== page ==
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Engineering often involves interpretation of a problem, data, or methods to reach creative solutions. Similarly, history involves interpretation: understanding previous events that can teach us valuable lessons to help shape the future. Both engineers and historians are hard at work to solve some of the most challenging problems facing us today, though in different ways.

As part of Black History Month activites at Carnegie Mellon, the Department of Civil and Environmental Engineering (CEE) recently co-hosted the visit of distinguished historian and acclaimed author Professor Daina Ramey Berry. She is the Oliver H. Radkey Regents Professor of History at UT Austin, and speaks and writes about various dimensions of slavery, especially women and slavery. Her work seeks to humanize a group of people who are often treated as objects by bringing to light individuals and their personal stories.

Ramey Berry gave a powerful university-wide lecture titled “Soul Values and American Slavery,” where she discussed how enslaved people were valued economically by slave owners and traders, and how they responded to maintain their humanity and dignity, with a focus on the value of their soul, which no other person could take away. The event was co-sponsored by the Center for Student Diversity and Inclusion, the Center for Africanamerican Urban Studies & the Economy, and CEE.

Prior to the event, CEE held a special lunch reception where Ramey Berry met with students, faculty, and staff, and spoke about her relationship to and perspectives on engineering. She brought together history and engineering by explaining how engineering influenced her life, even as a historian.

“Although I’m not an engineer, I’ve been exposed to engineering from my father’s career, and I learned important teaching and mentoring techniques that he attributed to his experience at Carnegie Mellon,” said Ramey Berry.

She is the daughter of distinguished Civil and Environmental Engineering alumnus Dr. Melvin Ramey, who was a long-time professor at UC Davis. He received a Distinguished Alumni Award from CEE in 2015, before passing away in 2017.

Ramey Berry noted how engineering was always present in her life, especially when growing up. As a kid, she attended engineering camp, and her family would often stop and look at bridges during road trips. She also never quite got used to the earthquakes in California. While at college at UCLA, she called home after a minor earthquake to let her parents know she was alright but was concerned about the stability of her residence hall. Her dad assured her that the buildings were built structurally to handle the earthquakes, so she didn’t need to worry.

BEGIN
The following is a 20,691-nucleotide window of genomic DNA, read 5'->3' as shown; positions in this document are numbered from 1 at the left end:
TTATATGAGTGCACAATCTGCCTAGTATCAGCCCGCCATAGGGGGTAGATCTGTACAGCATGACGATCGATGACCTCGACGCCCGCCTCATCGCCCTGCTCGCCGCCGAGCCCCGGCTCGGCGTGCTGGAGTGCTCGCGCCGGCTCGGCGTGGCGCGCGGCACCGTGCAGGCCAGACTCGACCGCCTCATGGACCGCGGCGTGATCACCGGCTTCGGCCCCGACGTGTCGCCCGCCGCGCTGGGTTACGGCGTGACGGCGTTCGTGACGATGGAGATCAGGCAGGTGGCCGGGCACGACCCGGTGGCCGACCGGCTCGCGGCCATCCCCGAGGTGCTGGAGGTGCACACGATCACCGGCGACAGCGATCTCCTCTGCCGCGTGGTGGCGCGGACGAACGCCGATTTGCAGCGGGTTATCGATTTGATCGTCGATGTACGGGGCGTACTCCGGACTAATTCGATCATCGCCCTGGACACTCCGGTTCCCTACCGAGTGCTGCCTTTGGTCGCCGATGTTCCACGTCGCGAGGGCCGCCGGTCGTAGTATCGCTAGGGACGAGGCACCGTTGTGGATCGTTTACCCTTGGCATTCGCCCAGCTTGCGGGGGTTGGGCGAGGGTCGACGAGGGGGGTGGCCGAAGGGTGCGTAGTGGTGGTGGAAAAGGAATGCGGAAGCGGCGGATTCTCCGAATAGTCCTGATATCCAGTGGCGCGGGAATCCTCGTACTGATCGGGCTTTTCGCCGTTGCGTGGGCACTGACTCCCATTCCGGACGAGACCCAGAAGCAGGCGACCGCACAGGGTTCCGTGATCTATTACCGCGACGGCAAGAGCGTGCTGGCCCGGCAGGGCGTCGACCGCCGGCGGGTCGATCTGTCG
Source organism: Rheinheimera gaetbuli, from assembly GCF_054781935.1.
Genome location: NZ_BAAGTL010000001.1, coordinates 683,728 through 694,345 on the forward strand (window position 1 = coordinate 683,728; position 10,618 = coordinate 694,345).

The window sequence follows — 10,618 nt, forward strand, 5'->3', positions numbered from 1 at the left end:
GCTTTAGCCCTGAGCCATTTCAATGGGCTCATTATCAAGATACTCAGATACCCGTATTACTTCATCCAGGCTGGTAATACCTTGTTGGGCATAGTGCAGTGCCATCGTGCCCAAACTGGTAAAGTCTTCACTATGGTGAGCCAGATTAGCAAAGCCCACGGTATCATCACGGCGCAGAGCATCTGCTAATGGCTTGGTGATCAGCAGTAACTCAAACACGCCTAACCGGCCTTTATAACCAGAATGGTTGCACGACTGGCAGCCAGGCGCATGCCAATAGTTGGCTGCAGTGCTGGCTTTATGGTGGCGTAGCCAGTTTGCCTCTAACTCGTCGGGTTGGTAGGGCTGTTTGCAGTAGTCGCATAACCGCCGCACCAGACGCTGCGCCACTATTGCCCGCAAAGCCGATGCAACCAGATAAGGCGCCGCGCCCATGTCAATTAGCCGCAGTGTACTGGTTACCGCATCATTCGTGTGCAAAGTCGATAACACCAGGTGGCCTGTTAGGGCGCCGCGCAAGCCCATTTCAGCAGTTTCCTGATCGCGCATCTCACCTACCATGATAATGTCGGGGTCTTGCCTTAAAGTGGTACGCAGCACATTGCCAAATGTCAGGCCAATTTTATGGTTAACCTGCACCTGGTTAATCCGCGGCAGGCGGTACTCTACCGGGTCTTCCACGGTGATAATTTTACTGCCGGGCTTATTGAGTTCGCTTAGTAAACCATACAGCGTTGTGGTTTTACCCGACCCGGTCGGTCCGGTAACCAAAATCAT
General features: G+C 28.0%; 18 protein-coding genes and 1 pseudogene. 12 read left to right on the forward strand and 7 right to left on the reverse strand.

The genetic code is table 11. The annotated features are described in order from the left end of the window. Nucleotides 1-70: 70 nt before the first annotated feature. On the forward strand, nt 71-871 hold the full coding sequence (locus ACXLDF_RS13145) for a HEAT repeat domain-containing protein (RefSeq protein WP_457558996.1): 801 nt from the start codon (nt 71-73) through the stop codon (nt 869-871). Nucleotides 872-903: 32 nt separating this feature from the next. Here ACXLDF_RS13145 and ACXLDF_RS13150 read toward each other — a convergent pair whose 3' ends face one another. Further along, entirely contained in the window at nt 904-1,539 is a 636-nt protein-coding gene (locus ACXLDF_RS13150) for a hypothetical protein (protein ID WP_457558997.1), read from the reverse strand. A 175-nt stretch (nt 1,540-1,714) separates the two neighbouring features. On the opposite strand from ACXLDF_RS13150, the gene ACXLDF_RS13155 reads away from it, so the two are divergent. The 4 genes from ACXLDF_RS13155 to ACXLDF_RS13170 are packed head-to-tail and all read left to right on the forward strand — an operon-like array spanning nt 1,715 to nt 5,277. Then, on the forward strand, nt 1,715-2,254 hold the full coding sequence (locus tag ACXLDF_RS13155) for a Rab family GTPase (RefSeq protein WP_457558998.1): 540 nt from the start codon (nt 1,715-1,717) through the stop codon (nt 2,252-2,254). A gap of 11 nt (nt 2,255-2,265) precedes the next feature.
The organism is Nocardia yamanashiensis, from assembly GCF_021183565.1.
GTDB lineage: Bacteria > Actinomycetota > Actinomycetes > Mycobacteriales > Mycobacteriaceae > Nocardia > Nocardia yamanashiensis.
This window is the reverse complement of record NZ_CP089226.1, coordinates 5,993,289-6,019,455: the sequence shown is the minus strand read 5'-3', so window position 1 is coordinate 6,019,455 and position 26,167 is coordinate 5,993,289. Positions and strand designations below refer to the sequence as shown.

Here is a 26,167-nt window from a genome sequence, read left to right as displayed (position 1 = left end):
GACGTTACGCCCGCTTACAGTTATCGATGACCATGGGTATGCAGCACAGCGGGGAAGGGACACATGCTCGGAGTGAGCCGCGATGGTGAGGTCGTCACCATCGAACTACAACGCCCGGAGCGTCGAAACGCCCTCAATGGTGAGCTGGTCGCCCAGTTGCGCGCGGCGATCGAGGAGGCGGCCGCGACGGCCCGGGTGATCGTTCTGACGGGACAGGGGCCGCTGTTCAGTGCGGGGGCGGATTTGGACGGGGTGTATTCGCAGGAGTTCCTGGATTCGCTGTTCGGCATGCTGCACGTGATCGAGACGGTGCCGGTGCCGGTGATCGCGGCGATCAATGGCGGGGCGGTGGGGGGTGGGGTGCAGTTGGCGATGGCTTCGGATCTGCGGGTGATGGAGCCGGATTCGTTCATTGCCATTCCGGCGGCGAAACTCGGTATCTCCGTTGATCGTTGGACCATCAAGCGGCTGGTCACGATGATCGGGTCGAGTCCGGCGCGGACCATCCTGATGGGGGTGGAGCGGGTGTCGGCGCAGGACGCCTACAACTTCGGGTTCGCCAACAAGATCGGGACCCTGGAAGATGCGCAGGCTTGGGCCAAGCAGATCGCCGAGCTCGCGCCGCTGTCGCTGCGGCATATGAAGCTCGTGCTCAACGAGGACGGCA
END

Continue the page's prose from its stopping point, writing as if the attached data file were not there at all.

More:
Engineers have the potential to be great leaders.

Daina Ramey Berry, Professor of African and African Diaspora Studies, University of Texas, Austin

In college, she majored in economics until her senior year, when she took a class on African American history. She found that she didn’t like the way the professor was presenting the history of slavery. She engaged the professor, and they met weekly to discuss her concerns. It was through those discussions that she discovered her true passion in history. As a senior, she decided to switch her major and has now dedicated her work to studying gender and slavery, and uses what she has learned from her father’s career to foster the success of her students.

“For me, engineers have become great leaders in my career path,” said Ramey Berry. “For example, the president of UT Austin is Greg Fenves, an engineer whose father taught here at Carnegie Mellon. Engineers have the potential to be great leaders—and it doesn’t mean historians can’t. They can too—it’s something I’ve witnessed in my career path.”

Daina Ramey Berry is named after Daina Romauldi, whose husband Dr. James Romauldi supervised Melvin Ramey’s Ph.D. research at Carnegie Mellon. Ramey Berry noted that her father had fond memories of Carnegie Mellon and believed it provided a supportive environment that allowed him to explore, grow, and expand his perspective of possible directions in his career.

“CEE was delighted to help sponsor the visit of Professor Daina Ramey Berry to Carnegie Mellon,” said David Dzombak, CEE department head. “We are proud to have a connection to this distinguished scholar through her father, Professor Melvin Ramey, who earned his Ph.D. with us and went on to a distinguished career as a professor at the University of California at Davis.”